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Economist Hellmeyer Says Orbán's Success Can Save the Economy

Reviewing last week’s figures, economist Folker Hellmeyer said during his weekly podcast that the only hope for “brighter horizons for the industrial economy” is that if Hungarian Prime Minister Viktor Orbán’s exploratory peace talks in Kyiv, Moscow and Beijing bring “some steps in the direction of diplomacy.”

Italian industrial production figures and German trade figures, published yesterday, complete the picture of the catastrophic trajectory of the three largest EU economies as a result of self-inflicted sanctions and Green deindustrialization.

The Italian figures show a relative improvement month-to month, but a negative output year-on-year. Production in May grew 0.5% to April, not enough to correct a long negative trend: for the 16th consecutive month, the year-on-year manufacturing output is down by 3.3%. As we reported, year on year figures for Germany are −6.6%. France, which did not suffer the same energy price increases as its partners thanks to its more intense use of nuclear energy, shows a better year on year performance, but it fell 2.1% in May to April.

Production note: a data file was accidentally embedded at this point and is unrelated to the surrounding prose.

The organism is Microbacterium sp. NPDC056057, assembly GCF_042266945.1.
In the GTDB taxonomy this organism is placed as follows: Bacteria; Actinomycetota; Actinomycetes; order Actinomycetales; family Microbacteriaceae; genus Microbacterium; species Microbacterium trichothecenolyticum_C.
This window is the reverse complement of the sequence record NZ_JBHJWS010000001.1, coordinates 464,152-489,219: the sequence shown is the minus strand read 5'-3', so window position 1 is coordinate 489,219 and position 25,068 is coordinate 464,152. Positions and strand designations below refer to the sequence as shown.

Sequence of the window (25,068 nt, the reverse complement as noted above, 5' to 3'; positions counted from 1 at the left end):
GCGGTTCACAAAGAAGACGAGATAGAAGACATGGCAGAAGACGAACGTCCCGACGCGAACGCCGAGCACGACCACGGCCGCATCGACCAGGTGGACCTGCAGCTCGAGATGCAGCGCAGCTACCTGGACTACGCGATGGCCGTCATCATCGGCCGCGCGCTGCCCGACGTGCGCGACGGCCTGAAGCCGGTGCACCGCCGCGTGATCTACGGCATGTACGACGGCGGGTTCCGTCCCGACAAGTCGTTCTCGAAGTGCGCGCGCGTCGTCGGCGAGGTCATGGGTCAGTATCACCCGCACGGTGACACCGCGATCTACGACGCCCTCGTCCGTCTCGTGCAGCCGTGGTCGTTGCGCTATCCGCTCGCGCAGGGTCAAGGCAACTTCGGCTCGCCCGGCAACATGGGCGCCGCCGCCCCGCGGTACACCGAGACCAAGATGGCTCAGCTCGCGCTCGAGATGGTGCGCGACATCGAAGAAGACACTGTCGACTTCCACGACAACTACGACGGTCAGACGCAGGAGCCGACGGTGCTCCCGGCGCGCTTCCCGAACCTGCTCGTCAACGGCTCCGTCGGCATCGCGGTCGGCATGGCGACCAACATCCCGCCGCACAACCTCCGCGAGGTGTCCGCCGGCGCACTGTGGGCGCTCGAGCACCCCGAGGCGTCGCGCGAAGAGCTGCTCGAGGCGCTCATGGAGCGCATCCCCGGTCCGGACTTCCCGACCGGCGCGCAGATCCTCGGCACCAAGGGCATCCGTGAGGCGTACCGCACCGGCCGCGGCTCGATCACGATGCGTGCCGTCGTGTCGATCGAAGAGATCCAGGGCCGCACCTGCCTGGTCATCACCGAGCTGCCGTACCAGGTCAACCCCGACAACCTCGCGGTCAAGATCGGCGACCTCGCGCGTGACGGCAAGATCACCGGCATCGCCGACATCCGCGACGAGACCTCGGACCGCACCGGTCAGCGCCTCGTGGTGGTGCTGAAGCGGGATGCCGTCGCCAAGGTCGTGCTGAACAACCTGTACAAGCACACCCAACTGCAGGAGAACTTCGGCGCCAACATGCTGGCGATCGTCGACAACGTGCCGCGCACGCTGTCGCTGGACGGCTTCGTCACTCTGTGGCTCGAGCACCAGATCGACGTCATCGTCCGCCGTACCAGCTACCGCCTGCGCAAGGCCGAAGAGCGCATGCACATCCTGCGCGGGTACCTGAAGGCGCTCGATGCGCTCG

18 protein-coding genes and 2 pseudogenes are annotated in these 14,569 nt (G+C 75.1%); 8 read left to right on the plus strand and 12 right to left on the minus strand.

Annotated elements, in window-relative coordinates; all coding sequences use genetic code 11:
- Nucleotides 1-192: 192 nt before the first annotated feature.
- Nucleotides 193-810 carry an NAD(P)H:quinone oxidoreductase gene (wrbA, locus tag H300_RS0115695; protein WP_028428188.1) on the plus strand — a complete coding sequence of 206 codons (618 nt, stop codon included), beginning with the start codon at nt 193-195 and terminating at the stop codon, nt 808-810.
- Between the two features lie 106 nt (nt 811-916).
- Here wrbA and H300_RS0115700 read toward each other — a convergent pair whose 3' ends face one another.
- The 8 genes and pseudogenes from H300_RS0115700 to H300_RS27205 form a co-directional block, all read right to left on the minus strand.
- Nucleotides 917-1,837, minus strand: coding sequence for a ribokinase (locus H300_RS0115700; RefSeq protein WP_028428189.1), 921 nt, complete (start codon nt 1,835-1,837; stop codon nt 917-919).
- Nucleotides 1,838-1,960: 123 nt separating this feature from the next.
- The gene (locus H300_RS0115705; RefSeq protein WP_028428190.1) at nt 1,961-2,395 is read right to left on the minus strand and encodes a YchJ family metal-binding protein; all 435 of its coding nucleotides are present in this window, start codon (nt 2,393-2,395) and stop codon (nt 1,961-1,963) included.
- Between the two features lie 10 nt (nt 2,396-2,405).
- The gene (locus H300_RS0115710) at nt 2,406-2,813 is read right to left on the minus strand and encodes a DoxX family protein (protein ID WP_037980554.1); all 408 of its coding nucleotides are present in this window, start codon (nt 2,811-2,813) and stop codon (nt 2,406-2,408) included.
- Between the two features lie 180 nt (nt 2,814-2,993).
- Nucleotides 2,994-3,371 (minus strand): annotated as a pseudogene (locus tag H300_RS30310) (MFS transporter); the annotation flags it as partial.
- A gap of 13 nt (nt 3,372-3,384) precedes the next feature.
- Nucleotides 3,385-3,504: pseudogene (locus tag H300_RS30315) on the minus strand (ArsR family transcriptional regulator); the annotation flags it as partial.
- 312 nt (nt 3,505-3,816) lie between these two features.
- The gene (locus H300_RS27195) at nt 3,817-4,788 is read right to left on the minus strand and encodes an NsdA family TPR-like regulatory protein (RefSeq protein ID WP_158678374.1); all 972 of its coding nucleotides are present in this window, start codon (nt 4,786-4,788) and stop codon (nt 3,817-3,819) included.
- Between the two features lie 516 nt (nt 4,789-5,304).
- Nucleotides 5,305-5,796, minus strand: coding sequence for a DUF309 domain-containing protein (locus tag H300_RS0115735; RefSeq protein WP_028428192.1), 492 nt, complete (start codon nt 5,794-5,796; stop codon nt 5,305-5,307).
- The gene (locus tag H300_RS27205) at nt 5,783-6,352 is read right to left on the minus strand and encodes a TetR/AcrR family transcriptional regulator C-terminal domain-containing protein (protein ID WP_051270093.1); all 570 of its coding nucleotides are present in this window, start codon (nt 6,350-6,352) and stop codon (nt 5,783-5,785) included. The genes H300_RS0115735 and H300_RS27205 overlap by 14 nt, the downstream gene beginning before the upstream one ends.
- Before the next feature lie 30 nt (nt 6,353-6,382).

As for foreign trade, export champion Germany kept its current accounts surplus, but only thanks to a dramatic drop in imports (6.6% m/m and 8.7 y/y). Exports declined but not as strongly (3.6% m/m, 1.6% y/y). The strongest decline was in exports to China with −10.2%. The United States is Germany’s top export market, despite a decline of 2.9%.

Volker Treier from the German Chamber of Commerce is quoted by Handelsblatt saying that “It’s not just geopolitical uncertainties and trade barriers that are slowing down exports.… A high level of bureaucracy and costs” is also gnawing away at the competitiveness of companies. With “bureaucracy,” Green and climate regulations are meant, which make business life almost impossible.